This is a pool sub-panel with an 80amp breaker providing service from the main panel…I see so many issues here I want to make sure I’m not missing anything, all comments appreciated.
Why don’t you start by telling us what YOU see?
Beat me to it
The only potential issue I see here Sam, is the circuit neutral that is not connected to the neutral terminal. It has been spliced to the blue conductor that exits the panel.
Is there something else that you see?
Wiring entering the panel does not have proper protection. We recommend a grommet/bushing be installed.
I’ll give you that. What else?
I assume Sam is concerned that only one set of 20 amp breakers has fault protection, while the others do not. Although there could be GCFI protection else where in stream, so it’s hard to say if that is a concern or not.
I assume Sam is perhaps concerned that, unlike a house panel, at a pool sub panel, there is a much higher chance of all the equipment being on at the same time, and being fed from a 80amp breaker is not enough power. But without knowing all of what is connected to this sub panel, that is difficult to say.
I assume the 50 amp breaker is feeding a Spa tub, and often the GFCI protection for a Jacuzzi is at the breaker. And if running full blast while the pool pump and lights and whatever else are on, the 80 amp breaker may trip. But without knowing for sure there is Spa is there, and how it is configured, it’s all a wild guess without more information.
I see 4 gauge nuetral for 80 amp circuit, 8 gauge wires used for 50 amp circuit, no neutral for the 50 amp pool heater, no gfi protection for the pool light, why wouldn’t all pool equipment be gfi protected?
No, it does have a bushing it is black and hard to see in that photo.
75 degree rated #4 CU is acceptable for up to 85 amps.
The two-pole 50 amp (240V) circuit doesn’t necessarily require a neutral.
The GFCI protection for the pool light may be located elsewhere.
Not all pool equipment requires GFCI protection.
Correct me if I’m wrong, but I am under the understanding that FL does not use 120V circuits for their pool lighting, but instead, they use low-voltage lighting. If this is true, GFCI protection would not be required for the pool lighting.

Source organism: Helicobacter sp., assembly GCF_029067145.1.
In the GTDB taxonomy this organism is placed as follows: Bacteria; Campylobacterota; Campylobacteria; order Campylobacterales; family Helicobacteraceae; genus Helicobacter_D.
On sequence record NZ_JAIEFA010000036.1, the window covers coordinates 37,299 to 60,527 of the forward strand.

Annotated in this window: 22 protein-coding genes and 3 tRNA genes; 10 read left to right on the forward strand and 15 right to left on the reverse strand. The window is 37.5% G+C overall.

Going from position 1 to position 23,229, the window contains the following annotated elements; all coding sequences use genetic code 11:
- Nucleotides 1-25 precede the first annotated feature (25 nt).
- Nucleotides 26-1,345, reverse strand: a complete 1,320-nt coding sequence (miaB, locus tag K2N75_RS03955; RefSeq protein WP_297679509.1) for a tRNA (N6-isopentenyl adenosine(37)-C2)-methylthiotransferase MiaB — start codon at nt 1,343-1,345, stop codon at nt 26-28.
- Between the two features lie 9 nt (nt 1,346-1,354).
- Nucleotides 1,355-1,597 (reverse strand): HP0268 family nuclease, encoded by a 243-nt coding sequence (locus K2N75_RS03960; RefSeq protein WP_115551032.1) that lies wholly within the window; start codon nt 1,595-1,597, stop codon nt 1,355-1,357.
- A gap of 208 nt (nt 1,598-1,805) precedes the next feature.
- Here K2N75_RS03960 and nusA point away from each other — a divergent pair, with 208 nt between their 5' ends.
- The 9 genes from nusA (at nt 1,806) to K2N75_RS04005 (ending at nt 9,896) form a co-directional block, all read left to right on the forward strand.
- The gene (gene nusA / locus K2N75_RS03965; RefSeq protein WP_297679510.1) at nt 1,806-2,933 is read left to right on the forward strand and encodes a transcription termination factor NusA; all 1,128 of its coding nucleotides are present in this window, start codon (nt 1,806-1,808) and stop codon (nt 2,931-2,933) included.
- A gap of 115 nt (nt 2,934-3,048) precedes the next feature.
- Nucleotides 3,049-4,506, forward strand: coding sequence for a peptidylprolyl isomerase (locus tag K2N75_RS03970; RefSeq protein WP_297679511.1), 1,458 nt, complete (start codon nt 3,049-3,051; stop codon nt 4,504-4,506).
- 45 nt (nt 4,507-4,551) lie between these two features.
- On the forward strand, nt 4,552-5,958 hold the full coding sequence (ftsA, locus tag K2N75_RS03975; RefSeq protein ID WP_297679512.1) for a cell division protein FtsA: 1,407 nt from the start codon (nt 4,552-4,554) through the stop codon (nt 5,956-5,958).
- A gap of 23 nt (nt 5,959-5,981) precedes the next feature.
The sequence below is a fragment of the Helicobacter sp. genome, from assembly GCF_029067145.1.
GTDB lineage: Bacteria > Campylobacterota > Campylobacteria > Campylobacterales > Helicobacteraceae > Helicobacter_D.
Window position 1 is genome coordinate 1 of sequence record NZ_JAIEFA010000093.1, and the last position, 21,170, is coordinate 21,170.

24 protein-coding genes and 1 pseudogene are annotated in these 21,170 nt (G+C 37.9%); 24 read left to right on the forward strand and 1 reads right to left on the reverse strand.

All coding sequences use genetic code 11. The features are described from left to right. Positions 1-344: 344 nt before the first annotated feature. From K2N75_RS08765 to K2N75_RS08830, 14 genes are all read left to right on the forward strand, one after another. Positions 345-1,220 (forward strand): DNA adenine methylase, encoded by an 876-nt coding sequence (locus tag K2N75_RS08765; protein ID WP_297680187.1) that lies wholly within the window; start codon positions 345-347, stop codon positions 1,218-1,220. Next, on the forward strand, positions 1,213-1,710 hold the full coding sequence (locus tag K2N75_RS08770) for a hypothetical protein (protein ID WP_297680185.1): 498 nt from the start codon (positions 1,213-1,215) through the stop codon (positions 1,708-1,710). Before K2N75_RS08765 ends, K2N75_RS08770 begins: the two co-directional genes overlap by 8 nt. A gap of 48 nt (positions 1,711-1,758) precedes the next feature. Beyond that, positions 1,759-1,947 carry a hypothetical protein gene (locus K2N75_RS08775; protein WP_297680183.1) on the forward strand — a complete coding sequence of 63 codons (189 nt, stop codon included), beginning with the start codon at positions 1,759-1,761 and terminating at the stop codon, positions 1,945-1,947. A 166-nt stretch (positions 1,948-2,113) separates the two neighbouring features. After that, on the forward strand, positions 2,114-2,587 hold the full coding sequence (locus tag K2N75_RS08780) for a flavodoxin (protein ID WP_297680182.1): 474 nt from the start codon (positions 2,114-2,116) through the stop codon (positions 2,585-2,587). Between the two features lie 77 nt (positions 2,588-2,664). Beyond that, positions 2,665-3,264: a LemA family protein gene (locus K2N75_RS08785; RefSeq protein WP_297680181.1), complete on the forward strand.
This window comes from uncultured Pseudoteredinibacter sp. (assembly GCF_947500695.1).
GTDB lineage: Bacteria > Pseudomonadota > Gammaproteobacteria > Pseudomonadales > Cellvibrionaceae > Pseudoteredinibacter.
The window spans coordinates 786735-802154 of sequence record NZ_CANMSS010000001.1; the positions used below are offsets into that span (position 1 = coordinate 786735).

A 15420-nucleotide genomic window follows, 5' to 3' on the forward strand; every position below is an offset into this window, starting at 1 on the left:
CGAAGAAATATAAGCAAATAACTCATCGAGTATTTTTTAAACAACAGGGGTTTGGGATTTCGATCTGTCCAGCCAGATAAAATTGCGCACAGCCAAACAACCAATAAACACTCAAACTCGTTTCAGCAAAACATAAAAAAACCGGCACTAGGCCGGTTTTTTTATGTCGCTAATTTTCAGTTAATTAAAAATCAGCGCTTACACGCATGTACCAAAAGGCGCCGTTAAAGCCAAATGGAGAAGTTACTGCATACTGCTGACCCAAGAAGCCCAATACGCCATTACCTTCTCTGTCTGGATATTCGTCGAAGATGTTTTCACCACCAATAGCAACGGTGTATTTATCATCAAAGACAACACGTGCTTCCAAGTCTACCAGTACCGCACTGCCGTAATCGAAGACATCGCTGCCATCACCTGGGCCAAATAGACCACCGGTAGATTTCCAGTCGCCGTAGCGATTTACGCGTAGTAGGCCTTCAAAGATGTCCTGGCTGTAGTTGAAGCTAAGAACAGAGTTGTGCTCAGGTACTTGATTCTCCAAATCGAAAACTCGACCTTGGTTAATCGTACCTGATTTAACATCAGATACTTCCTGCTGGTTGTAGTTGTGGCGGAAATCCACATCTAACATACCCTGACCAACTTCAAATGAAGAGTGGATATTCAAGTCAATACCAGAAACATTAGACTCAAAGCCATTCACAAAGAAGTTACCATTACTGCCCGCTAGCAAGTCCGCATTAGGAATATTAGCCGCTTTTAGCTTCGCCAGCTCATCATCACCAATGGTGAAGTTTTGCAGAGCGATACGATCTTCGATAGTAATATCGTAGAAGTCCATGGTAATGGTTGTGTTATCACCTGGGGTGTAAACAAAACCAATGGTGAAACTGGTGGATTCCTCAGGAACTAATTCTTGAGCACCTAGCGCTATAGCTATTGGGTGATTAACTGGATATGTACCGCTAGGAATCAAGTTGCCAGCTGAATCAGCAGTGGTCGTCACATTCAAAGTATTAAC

Sometimes the light is on a dedicated GFCI breaker.
Sometimes there will be a high voltage transformer bringing it down to around 12V.
My pool was built in 2003. It’s on a transformer & GFCI.
I usually see the transformer but NOT a GFCI on older pools.
I’m always concerned that what if the transformer is inoperative with no GFCI?
Seriously, do you think I should make an info note on the report?
It’s #4 AL on 80A breaker, it is #8 CU on the 50 A breaker, pool lighting appears to be 120v.
There has been several pool lighting related electrocutions in Florida recently.
The research I’ve done indicates the Consumer Products Safety Commission recommends GFCI on all pool/spa related circuits. Thank you for your comments.
It’s all in ground pool /spa system, 50 amp breaker is supplying pool heater,thank you for your comments.
My guess is like many a/c compressors they based the breaker size and wiring by the tag on the unit. That can always get into a slightly heated conversation. Just ask Chuck.
In regards to the light, if the transformer goes bad, then the light should not work period. I would do my homework on what is required where you are at Sam, and not so much cspc recommendations.
My personal pool also has a gfci rated safety breaker, but its for 12 volts.
Here in Los Angeles, pool heaters are almost always gas, occasionally solar, and rarely electric.
Pool light info.
I’d prefer to hire a licensed guy though.
You’re right. The 80 breaker should be down-sized.
Which could be acceptable for a properly rated conductor.
I do often see a GFCI protected breaker for pool lighting protection, but more often than not, there is a GFCI receptacle or a stand-alone GFCI device located elsewhere in the equipment area.
That black thing is an NM connector.